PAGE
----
Boyton Tapered shafts

Reviewed By Steve

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Anyone who has spent any time at all with Chris Boyton knows that once a conversation is started it will wander off to include innumerable topics regardless of where it starts, one thing, as they say, always leads to another and with Chris' wealth of knowledge and experience in all things archery it is inevitable that the subject gets wider and wider. With a mind as sharp and as fast as his tongue actually pinning him down to one subject or project or even one conversation is a herculean task as you are drawn ever deeper into his archery web…… However…… we did it !…In the past I have had small batches of tapered arrow shafts from Chris, his standard shafts are excellent so when he tapers them they are as good as you are ever likely to find. The problem is that there are never enough of them to go around…. This time we badgered him until he produced a special production run just for us. In the process we discovered a little more about this extraordinary mans operation.

It seems that there may be more of these top johnny tapered shafts in the not too distant future as behind the scenes he has been working on a number of options to produce tapered shafts, we had a long chat and the following is the condensed form of the conversation !!

I have been supplying tapered shafts in various forms for some while now, but have not pushed them due to many other commitments in my one man business.
I have built two specially made grinding machines which I use to taper my shafts.
The first machine is one which will put a taper on any finished shaft up to 1/2 inch in diameter, and will produce tapers of any length up to approx 26-27 inches. This is the machine I use to taper the large poplar livery shafts where a large amount of wood is removed during the process.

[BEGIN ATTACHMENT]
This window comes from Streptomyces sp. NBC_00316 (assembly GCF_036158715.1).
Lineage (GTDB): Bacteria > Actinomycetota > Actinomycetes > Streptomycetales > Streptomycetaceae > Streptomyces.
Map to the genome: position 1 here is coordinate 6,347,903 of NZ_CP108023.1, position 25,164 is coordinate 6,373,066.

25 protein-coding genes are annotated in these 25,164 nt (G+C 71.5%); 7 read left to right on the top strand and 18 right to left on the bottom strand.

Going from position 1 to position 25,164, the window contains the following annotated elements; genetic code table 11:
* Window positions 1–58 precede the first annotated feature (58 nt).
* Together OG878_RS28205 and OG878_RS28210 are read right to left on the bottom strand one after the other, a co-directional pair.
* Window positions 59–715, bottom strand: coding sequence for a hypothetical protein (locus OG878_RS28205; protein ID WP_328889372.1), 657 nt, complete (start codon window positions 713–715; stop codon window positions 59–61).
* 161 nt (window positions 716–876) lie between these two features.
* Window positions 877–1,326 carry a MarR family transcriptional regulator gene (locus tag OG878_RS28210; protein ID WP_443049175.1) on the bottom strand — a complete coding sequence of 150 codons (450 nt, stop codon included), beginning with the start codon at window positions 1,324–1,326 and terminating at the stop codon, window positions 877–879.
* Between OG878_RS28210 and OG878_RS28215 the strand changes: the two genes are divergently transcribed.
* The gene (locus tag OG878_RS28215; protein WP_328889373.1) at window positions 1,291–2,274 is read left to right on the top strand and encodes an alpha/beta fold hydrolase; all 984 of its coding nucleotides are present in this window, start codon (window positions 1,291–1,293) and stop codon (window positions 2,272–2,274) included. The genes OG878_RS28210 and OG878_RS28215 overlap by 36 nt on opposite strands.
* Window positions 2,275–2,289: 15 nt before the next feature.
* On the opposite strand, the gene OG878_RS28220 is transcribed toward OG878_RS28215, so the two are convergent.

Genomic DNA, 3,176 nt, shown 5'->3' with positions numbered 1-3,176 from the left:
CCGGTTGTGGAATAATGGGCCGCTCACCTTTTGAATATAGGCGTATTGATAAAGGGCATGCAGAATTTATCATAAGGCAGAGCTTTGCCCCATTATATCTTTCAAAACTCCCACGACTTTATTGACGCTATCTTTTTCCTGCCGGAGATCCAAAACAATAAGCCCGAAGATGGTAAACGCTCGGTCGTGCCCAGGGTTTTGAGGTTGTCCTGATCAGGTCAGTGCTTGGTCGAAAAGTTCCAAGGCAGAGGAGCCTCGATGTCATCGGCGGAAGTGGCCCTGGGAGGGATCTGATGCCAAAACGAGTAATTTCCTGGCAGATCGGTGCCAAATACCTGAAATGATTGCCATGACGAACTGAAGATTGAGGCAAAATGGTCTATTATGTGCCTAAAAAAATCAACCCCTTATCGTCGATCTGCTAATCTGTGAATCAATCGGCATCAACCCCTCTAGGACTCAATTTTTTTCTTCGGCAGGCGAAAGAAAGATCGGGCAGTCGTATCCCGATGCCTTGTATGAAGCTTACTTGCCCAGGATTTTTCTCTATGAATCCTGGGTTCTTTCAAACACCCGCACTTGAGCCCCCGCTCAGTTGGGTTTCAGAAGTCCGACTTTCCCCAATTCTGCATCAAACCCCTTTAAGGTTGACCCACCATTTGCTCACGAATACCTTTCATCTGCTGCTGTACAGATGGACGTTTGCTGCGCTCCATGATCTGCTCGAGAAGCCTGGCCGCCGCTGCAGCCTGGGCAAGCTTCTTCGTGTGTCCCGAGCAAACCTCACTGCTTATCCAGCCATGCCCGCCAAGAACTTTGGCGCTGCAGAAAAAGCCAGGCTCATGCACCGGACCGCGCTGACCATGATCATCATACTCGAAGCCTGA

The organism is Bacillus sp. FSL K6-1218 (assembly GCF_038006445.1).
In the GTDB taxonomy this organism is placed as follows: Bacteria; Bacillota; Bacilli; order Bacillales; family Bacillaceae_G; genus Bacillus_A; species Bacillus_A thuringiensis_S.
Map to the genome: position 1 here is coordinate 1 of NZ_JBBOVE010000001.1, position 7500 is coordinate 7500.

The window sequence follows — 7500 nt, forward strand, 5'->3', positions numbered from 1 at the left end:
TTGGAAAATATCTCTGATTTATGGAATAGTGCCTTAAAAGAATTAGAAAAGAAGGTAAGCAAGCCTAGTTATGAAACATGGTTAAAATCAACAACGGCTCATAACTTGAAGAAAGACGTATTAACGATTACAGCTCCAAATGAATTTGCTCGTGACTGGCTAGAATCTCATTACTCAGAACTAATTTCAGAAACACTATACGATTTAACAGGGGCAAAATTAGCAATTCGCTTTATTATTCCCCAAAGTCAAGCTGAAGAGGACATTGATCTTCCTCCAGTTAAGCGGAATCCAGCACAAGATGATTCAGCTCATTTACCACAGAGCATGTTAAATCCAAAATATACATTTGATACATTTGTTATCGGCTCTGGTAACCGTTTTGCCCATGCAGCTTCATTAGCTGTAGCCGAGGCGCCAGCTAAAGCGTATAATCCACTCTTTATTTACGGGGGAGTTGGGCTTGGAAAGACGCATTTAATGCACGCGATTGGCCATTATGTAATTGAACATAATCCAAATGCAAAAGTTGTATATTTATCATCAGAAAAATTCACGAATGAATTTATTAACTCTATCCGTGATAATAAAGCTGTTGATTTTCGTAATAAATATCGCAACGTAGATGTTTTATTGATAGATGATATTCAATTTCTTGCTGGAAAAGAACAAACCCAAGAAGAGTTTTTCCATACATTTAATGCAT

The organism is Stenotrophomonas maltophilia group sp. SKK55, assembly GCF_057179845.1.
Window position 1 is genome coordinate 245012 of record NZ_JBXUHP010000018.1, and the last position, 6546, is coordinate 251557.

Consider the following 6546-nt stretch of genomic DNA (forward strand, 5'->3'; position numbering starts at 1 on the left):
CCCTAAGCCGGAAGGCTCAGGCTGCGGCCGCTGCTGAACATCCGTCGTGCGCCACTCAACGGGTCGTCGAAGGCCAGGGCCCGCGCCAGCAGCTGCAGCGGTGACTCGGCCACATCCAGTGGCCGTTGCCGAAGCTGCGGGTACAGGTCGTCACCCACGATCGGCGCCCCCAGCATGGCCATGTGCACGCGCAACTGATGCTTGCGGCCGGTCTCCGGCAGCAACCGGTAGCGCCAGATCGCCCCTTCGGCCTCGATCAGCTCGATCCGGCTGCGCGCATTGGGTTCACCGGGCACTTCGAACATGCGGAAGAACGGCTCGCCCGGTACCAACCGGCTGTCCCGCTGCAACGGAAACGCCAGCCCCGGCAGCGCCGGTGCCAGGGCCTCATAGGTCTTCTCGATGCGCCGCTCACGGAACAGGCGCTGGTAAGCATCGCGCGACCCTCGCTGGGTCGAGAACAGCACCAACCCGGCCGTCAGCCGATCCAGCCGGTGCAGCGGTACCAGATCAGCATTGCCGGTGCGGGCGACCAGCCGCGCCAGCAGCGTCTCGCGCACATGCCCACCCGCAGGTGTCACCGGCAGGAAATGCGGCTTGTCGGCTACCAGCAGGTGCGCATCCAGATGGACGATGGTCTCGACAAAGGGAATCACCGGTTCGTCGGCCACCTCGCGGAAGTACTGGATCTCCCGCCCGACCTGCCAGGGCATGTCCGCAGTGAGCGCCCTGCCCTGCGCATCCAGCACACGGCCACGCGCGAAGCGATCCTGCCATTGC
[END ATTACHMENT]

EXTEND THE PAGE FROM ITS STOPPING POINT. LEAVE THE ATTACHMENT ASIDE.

This machine needs a little time in setting up to suit shaft diameter, length of taper etc, and is only used for runs of 50 shafts or more. It is a stop start process, so each shaft has to be fitted in to the machine, it is then tapered, then the machine is stopped and the shaft removed.
The second machine is a real production machine, and was a project I have been working on for many years, and with help from American engineers I finally got it into production in the last year or so.
This machine has a dual use, and is what I use to sand and size the Boyton pine shafts I produce.
The great feature of this machine is, apart from putting the finish on the shafts it can be set to taper the shafts at the same time, or even do a double taper (barrelling).
This machine has a constant through feed, with only  a light stock removal rate, therefore outputs of 1000 parallel shafts an hour, or 600 tapered ones per hour are possible. These are all potential figures, and of course machines can be built to run at all sorts of speeds, but one has to work at a speed where quality can be controlled and defects can be look for.

To have these machines built by an Engineer would have cost thousands of pounds, but because of my machine tool and fabricating background, I was able to build them and save some money, but they still cost a lot of money in man hours of design and development.